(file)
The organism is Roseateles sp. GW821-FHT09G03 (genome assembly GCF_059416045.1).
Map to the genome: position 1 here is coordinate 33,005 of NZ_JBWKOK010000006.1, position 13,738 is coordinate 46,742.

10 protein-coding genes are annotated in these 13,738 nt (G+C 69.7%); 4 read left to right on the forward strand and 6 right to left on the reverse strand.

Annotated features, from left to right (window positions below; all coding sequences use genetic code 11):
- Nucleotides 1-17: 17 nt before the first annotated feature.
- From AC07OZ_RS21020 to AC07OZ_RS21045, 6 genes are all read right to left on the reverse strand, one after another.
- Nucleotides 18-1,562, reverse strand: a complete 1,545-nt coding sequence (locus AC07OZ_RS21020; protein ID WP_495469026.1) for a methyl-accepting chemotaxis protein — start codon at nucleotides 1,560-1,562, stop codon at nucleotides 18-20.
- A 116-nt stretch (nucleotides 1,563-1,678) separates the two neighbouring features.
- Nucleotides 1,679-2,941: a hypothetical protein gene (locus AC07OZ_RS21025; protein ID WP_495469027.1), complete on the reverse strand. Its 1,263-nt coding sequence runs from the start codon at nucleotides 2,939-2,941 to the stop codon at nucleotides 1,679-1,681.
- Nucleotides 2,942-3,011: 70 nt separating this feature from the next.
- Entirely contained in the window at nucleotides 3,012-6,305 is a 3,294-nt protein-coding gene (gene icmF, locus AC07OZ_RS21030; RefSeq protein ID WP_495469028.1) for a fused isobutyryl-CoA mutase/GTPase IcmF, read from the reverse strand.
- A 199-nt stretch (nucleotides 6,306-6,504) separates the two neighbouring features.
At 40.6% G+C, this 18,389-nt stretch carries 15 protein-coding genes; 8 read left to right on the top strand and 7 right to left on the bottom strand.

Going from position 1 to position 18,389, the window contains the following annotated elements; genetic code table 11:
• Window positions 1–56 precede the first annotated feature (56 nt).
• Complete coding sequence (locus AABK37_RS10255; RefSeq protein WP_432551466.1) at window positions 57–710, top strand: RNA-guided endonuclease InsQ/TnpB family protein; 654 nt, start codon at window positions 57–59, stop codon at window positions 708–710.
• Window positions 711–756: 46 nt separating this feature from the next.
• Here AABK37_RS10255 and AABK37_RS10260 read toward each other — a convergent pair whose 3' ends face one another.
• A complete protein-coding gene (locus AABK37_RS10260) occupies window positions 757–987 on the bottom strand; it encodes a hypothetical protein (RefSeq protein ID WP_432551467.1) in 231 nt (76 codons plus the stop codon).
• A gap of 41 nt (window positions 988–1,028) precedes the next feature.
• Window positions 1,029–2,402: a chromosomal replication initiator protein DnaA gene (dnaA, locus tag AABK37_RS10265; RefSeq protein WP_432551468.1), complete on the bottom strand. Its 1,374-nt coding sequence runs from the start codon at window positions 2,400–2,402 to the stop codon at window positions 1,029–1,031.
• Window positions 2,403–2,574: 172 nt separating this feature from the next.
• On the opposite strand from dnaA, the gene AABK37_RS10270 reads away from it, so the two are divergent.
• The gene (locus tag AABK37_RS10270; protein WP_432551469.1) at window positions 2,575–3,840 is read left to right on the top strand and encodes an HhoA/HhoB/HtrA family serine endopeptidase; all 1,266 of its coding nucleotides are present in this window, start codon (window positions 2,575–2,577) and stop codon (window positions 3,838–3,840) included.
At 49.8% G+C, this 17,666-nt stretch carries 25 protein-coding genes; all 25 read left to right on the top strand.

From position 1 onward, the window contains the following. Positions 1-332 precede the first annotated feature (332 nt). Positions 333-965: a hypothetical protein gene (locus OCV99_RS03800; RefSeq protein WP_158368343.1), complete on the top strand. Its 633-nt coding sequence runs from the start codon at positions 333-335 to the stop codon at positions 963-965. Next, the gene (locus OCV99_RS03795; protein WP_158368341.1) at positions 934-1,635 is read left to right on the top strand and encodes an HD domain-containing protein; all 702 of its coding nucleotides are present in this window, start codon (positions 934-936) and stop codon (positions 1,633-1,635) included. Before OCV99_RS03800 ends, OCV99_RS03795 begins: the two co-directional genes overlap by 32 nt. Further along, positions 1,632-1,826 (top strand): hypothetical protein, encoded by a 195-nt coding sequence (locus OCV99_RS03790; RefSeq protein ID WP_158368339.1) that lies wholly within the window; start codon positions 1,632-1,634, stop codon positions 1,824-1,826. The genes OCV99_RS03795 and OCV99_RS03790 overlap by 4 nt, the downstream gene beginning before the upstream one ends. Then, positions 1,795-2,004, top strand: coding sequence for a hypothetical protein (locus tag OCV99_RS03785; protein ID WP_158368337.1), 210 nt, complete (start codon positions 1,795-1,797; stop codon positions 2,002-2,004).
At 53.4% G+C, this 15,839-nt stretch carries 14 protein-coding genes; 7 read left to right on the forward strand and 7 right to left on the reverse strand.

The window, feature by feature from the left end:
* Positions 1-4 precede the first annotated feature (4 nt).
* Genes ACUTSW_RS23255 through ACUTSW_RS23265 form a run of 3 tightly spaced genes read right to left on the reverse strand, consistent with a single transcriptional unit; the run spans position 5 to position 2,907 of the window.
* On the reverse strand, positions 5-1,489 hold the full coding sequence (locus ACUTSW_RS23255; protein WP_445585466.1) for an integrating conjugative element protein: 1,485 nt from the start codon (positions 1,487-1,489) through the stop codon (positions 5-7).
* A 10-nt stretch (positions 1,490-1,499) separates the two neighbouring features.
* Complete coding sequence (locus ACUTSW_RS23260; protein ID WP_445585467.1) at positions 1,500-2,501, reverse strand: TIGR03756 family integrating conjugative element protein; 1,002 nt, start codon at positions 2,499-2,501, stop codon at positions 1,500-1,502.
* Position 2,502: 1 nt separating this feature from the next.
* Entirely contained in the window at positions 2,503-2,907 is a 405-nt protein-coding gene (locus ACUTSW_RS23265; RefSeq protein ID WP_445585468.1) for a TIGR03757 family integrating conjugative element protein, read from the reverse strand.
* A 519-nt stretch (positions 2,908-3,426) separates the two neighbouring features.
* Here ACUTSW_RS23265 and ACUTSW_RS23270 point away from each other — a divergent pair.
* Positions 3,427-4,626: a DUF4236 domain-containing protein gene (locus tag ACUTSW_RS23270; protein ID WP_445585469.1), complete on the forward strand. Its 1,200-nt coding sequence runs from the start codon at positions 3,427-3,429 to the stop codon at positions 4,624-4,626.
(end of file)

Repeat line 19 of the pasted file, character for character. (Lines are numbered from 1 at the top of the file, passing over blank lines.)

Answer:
• A complete protein-coding gene (locus AABK37_RS10260) occupies window positions 757–987 on the bottom strand; it encodes a hypothetical protein (RefSeq protein ID WP_432551467.1) in 231 nt (76 codons plus the stop codon).